There is also another problematic conclusion resulting from this analysis. Recently, Dickerson (2003) proposed a consumer protection model based on “removing the point of sale from the gambling session.” However, this strategy may force a greater single buy-in instead of several smaller buy-ins for players who use frequent buy-ins as a self-monitoring strategy. Thus, the model originally developed to protect players may in fact result in greater losses for a certain class of gamblers. The use of precommitment devices is a complex issue (Elster, 2000), and actions that impair control of certain people may be self-control devices in others.

The author acknowledges that this study is only preliminary. The proposed method is pioneering in behavioral gambling research and faces severe pragmatic, ethical, and methodological difficulties. Because of these problems, only a modest amount of (sometimes transformed) quantitative data was presented in this paper. As a result, this paper poses several important questions rather than confirming well-specified hypotheses. The real casino data feature strong random noise and many measurement problems. However, actions speak louder than words, and gambling studies should not rely solely on survey-based research and laboratory experiments.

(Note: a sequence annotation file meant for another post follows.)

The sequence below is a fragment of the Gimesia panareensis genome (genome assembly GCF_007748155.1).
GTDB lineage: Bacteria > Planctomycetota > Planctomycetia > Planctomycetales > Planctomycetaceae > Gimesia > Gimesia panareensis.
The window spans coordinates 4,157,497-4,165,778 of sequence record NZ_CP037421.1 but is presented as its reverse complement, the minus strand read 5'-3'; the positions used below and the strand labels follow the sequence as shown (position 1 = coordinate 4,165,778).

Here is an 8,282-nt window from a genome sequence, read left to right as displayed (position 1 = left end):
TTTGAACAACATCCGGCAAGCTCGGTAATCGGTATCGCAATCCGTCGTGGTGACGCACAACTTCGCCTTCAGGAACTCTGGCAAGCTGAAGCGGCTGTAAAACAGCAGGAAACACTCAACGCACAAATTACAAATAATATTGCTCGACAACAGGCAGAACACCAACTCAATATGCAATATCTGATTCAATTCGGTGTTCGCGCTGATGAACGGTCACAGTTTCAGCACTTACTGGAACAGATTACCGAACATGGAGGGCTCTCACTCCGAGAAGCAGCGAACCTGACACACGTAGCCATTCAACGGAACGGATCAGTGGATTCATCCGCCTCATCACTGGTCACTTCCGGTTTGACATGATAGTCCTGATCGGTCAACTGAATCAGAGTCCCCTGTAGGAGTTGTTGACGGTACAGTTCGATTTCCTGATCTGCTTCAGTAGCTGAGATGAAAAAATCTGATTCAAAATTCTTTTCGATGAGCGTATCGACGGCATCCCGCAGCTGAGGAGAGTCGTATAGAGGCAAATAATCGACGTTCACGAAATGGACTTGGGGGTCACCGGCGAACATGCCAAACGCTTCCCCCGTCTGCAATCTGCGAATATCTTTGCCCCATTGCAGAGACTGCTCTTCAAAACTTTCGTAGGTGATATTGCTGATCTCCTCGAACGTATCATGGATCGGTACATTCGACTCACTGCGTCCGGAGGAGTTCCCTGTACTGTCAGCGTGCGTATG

It also seems that a close examination of the gambling environment is crucial for the gambling researcher. The example of certificates of win in Polish casinos revealed that even knowledge of the performance of tax authorities is important for the behavioral study of gambling. Turner and Fritz (2001) acknowledged the importance of knowledge about casino games, but simultaneously they stated that “casinos don't like people researching on their property.” In the author's opinion, this may be caused by the fact that too much attention is paid to the study of problem gambling and too little to the study of gambling behavior in general. Unfortunately, the overemphasis on pathology and the neglect of positive experience are very common in psychological research. Additionally, the problem of cooperation between researchers and the gaming industry resembles the old joke about a man who constantly complained to God about never winning the lottery, and finally God answered: “Give me a chance. Buy a ticket!”


References
For references, please see “A response to comments” by Bartlomiej Dzik.

Tables
Table 1 

A series of standardized drop and PHOLD for a gambler who behaves like a pure investor wanting to win money in casino


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Table 2 

Statistics for four distinct players showing large differences in money management strategies


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Table 3 

Distribution of PHOLD for two players with clearly visible anchors


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Article Categories:
  • theoretical discussion paper

Keywords: casino gambling, consumer behavior, money management, self-control.